WASHINGTON, D.C. — The U.S. Department of Energy (DOE) recently announced $73 million in funding to advance quantum information science (QIS) research to help scientists better understand the physical world and harness nature to benefit people and society. The 29 projects will study the materials and chemical processes needed to develop the next generation of quantum smart devices and quantum computing technology— critical tools to solving the most pressing and complex challenges, from climate change to national security.
“Quantum science represents the next technological revolution and frontier in the Information Age, and America stands at the forefront,” said Secretary of Energy Jennifer M. Granholm. “At DOE, we’re investing in the fundamental research, led by universities and our National Labs, that will enhance our resiliency in the face of growing cyber threats and climate disasters, paving the path to a cleaner, more secure future.”
QIS helps researchers discover new ways to measure, analyze, process, and communicate information and is expected to drive the next generation of computing and information processing. Potential applications for this work range from quantum computers to enable complex power forecasting to prevent outages during extreme weather events, to quantum devices to enable new smart windows, clothes, and buildings that can change their properties on demand.
The funding announcement totals $73 million for projects lasting up to three years in duration. Awardees will pursue fundamental research to understand, predict, and ultimately control matter and energy at the electronic, atomic, and molecular levels. These projects include controlling atomic defects, light-matter interaction and the transfer of coherent quantum information.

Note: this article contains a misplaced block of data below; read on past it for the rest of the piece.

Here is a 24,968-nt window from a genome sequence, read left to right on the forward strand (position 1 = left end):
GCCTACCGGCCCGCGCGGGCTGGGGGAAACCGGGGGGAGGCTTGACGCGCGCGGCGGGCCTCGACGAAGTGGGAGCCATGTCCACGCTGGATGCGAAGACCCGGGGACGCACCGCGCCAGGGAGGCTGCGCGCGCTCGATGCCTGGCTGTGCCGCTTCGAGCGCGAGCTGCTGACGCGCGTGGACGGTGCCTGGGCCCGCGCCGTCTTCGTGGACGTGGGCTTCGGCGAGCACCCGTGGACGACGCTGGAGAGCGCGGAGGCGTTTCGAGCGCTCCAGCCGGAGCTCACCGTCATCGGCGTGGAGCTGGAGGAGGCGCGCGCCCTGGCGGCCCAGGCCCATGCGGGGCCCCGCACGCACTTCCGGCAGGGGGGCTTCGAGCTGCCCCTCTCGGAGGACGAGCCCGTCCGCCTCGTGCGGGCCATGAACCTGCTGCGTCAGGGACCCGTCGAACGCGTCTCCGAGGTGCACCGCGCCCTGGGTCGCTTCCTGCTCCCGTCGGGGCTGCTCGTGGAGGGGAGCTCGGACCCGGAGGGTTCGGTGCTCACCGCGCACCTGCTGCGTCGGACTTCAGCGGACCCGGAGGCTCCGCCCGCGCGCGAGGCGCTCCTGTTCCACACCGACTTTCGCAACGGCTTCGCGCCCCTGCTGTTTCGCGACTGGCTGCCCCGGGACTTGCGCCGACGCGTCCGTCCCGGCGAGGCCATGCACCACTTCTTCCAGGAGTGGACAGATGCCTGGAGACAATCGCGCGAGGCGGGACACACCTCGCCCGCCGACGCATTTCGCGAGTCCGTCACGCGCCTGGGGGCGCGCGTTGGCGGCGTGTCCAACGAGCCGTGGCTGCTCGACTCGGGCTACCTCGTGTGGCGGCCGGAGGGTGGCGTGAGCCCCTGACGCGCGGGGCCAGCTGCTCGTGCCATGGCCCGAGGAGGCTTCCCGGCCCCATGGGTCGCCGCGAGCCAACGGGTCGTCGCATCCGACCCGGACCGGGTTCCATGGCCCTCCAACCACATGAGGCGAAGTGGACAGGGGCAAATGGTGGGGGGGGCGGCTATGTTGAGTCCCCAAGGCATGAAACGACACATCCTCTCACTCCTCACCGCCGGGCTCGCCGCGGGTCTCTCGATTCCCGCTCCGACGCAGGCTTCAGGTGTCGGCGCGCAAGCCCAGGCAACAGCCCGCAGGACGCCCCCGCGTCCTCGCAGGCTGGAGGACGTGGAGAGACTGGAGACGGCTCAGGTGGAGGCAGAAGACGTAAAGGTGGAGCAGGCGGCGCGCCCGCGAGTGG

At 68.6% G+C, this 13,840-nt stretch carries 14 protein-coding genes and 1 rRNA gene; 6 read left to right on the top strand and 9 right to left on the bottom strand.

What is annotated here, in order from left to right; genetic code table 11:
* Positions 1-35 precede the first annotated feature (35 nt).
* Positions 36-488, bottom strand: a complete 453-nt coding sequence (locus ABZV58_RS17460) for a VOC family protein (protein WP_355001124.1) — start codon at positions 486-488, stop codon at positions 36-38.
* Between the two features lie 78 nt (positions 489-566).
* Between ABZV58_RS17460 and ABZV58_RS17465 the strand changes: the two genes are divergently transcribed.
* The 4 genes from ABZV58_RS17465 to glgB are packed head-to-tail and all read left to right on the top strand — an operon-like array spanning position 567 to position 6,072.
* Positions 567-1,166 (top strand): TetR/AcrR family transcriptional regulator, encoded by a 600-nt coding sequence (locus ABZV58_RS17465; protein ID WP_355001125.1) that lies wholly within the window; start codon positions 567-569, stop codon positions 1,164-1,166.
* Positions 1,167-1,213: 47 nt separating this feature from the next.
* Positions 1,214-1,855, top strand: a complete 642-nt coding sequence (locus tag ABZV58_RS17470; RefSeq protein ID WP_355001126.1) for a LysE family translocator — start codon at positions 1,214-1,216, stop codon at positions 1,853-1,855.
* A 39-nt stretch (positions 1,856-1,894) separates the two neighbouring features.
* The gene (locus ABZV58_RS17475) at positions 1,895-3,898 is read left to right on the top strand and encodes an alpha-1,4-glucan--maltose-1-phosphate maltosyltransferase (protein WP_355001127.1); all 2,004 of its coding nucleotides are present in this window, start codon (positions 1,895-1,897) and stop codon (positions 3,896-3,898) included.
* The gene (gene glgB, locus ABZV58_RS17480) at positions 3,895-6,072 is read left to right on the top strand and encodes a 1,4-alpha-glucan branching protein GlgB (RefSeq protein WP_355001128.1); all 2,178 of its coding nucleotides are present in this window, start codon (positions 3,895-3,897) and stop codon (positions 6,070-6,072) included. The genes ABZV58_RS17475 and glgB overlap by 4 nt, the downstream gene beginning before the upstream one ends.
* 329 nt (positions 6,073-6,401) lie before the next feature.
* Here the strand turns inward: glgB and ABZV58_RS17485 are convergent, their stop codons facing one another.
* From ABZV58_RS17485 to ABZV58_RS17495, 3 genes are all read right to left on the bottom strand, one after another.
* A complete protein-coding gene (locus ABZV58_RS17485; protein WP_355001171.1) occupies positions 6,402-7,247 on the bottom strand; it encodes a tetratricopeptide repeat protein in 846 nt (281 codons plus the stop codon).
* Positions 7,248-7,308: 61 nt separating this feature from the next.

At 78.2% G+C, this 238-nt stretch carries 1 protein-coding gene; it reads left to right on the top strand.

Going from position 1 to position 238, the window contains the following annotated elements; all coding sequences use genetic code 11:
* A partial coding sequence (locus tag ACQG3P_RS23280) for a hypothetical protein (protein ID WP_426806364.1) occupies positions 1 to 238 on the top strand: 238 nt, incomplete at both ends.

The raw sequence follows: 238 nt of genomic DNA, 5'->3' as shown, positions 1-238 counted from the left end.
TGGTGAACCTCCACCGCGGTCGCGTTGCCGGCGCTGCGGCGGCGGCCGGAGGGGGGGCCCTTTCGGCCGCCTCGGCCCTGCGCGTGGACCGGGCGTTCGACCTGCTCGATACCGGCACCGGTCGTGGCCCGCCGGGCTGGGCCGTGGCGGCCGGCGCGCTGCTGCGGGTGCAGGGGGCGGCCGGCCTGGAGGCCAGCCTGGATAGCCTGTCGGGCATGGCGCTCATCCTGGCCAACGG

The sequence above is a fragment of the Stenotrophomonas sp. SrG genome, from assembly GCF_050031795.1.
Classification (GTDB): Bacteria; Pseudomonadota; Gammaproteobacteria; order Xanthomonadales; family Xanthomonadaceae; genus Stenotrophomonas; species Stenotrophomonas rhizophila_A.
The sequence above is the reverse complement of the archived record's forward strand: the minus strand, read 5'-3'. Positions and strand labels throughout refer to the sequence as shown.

“Advancing quantum information sciences will support both our national security and economy. I am glad that Dartmouth researchers continue to be at the forefront of innovation, and I will keep working on a bipartisan basis to invest in quantum research,” said U.S. Senator Maggie Hassan.
“In this day and age, it is crucial that we unlock the potential of quantum information science and quantum computing. This funding for California-based research projects will help get us one step closer to interpreting and utilizing the untapped power and efficiency that lies within a quantum system. With the many challenges we face, quantum computing represents an exciting potential path forward,” said U.S. Senator Alex Padilla.
“Our institutions of higher learning in Hampton Roads are at the forefront of pioneering research. I’m proud to help secure funding for our universities to ensure that the United States remains the world leader in scientific discovery,” said U.S. Representative Elaine Luria.
“Researchers at UMass Lowell have been doing cutting-edge work, especially in the material science space such as quantum mechanics, and bolstering the university’s reputation as a premier research institution. This Department of Energy award is a testament to their work and it’ll prove instrumental in the progress being made at UMass Lowell on some of the largest challenges we face,” said U.S. Representative Lori Trahan.
Projects were chosen based on peer review under the DOE Funding Opportunity Announcement, “Materials and Chemical Sciences Research for Quantum Information Science,” under DOE’s Office of Science, Basic Energy Sciences (BES). The DOE’s Office of Science efforts in QIS are informed by community input and target mission-focused applications including quantum computing, quantum simulation, quantum communication, and quantum sensing. DOE’s Office of Science supports five National QIS Research Centers and a diverse portfolio of research projects that includes recent awards to advance QIS in areas related to nuclear physics and fusion energy sciences.
A list of selected projects can be found here.
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